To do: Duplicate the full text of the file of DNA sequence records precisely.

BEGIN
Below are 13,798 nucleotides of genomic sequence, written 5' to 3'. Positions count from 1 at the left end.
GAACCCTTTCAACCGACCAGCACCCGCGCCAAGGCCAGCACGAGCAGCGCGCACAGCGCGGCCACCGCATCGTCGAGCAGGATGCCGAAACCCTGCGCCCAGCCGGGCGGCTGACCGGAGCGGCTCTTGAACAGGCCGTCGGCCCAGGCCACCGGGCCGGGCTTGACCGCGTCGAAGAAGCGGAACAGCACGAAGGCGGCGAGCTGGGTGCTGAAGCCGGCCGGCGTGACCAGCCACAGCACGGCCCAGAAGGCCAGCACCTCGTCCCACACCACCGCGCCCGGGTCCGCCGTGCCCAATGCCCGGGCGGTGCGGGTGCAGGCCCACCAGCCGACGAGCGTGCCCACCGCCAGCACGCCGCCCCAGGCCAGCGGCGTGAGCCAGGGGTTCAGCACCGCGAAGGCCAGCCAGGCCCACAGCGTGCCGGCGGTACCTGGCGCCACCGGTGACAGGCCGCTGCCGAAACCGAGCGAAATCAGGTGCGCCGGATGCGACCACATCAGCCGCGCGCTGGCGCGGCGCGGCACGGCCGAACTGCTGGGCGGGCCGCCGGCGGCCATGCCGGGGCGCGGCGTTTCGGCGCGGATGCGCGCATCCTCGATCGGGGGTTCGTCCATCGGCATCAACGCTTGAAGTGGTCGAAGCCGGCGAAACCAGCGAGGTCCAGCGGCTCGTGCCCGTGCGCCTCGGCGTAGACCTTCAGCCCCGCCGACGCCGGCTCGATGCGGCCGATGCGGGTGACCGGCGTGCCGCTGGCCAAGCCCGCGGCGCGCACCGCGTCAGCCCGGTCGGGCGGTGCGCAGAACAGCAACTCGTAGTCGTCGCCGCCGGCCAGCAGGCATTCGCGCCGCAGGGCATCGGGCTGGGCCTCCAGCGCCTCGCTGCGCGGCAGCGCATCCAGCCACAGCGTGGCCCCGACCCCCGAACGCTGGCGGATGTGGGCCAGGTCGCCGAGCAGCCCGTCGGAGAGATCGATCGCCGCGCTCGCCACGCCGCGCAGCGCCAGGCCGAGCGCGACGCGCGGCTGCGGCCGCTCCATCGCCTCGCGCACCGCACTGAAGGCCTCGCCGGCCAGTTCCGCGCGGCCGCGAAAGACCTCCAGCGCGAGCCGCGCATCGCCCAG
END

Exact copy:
Below are 13,798 nucleotides of genomic sequence, written 5' to 3'. Positions count from 1 at the left end.
GAACCCTTTCAACCGACCAGCACCCGCGCCAAGGCCAGCACGAGCAGCGCGCACAGCGCGGCCACCGCATCGTCGAGCAGGATGCCGAAACCCTGCGCCCAGCCGGGCGGCTGACCGGAGCGGCTCTTGAACAGGCCGTCGGCCCAGGCCACCGGGCCGGGCTTGACCGCGTCGAAGAAGCGGAACAGCACGAAGGCGGCGAGCTGGGTGCTGAAGCCGGCCGGCGTGACCAGCCACAGCACGGCCCAGAAGGCCAGCACCTCGTCCCACACCACCGCGCCCGGGTCCGCCGTGCCCAATGCCCGGGCGGTGCGGGTGCAGGCCCACCAGCCGACGAGCGTGCCCACCGCCAGCACGCCGCCCCAGGCCAGCGGCGTGAGCCAGGGGTTCAGCACCGCGAAGGCCAGCCAGGCCCACAGCGTGCCGGCGGTACCTGGCGCCACCGGTGACAGGCCGCTGCCGAAACCGAGCGAAATCAGGTGCGCCGGATGCGACCACATCAGCCGCGCGCTGGCGCGGCGCGGCACGGCCGAACTGCTGGGCGGGCCGCCGGCGGCCATGCCGGGGCGCGGCGTTTCGGCGCGGATGCGCGCATCCTCGATCGGGGGTTCGTCCATCGGCATCAACGCTTGAAGTGGTCGAAGCCGGCGAAACCAGCGAGGTCCAGCGGCTCGTGCCCGTGCGCCTCGGCGTAGACCTTCAGCCCCGCCGACGCCGGCTCGATGCGGCCGATGCGGGTGACCGGCGTGCCGCTGGCCAAGCCCGCGGCGCGCACCGCGTCAGCCCGGTCGGGCGGTGCGCAGAACAGCAACTCGTAGTCGTCGCCGCCGGCCAGCAGGCATTCGCGCCGCAGGGCATCGGGCTGGGCCTCCAGCGCCTCGCTGCGCGGCAGCGCATCCAGCCACAGCGTGGCCCCGACCCCCGAACGCTGGCGGATGTGGGCCAGGTCGCCGAGCAGCCCGTCGGAGAGATCGATCGCCGCGCTCGCCACGCCGCGCAGCGCCAGGCCGAGCGCGACGCGCGGCTGCGGCCGCTCCATCGCCTCGCGCACCGCACTGAAGGCCTCGCCGGCCAGTTCCGCGCGGCCGCGAAAGACCTCCAGCGCGAGCCGCGCATCGCCCAG